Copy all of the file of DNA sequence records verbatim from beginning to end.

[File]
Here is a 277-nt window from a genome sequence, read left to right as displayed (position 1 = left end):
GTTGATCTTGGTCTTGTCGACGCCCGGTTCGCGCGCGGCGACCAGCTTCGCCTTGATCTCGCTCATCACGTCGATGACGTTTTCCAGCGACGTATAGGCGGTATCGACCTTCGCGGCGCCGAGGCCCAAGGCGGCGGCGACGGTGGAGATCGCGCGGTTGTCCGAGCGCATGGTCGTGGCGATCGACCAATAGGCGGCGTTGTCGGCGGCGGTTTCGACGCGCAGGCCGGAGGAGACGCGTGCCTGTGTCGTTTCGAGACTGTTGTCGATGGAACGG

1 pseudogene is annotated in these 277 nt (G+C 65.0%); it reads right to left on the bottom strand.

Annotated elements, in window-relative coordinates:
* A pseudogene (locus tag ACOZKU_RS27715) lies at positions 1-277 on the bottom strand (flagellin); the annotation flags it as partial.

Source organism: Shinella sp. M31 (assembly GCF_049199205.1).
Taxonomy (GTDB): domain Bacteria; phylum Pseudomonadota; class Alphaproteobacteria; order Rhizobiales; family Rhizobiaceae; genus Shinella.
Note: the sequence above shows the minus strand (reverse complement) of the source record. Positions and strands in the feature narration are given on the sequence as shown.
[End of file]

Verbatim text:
Here is a 277-nt window from a genome sequence, read left to right as displayed (position 1 = left end):
GTTGATCTTGGTCTTGTCGACGCCCGGTTCGCGCGCGGCGACCAGCTTCGCCTTGATCTCGCTCATCACGTCGATGACGTTTTCCAGCGACGTATAGGCGGTATCGACCTTCGCGGCGCCGAGGCCCAAGGCGGCGGCGACGGTGGAGATCGCGCGGTTGTCCGAGCGCATGGTCGTGGCGATCGACCAATAGGCGGCGTTGTCGGCGGCGGTTTCGACGCGCAGGCCGGAGGAGACGCGTGCCTGTGTCGTTTCGAGACTGTTGTCGATGGAACGG

1 pseudogene is annotated in these 277 nt (G+C 65.0%); it reads right to left on the bottom strand.

Annotated elements, in window-relative coordinates:
* A pseudogene (locus tag ACOZKU_RS27715) lies at positions 1-277 on the bottom strand (flagellin); the annotation flags it as partial.

Source organism: Shinella sp. M31 (assembly GCF_049199205.1).
Taxonomy (GTDB): domain Bacteria; phylum Pseudomonadota; class Alphaproteobacteria; order Rhizobiales; family Rhizobiaceae; genus Shinella.
Note: the sequence above shows the minus strand (reverse complement) of the source record. Positions and strands in the feature narration are given on the sequence as shown.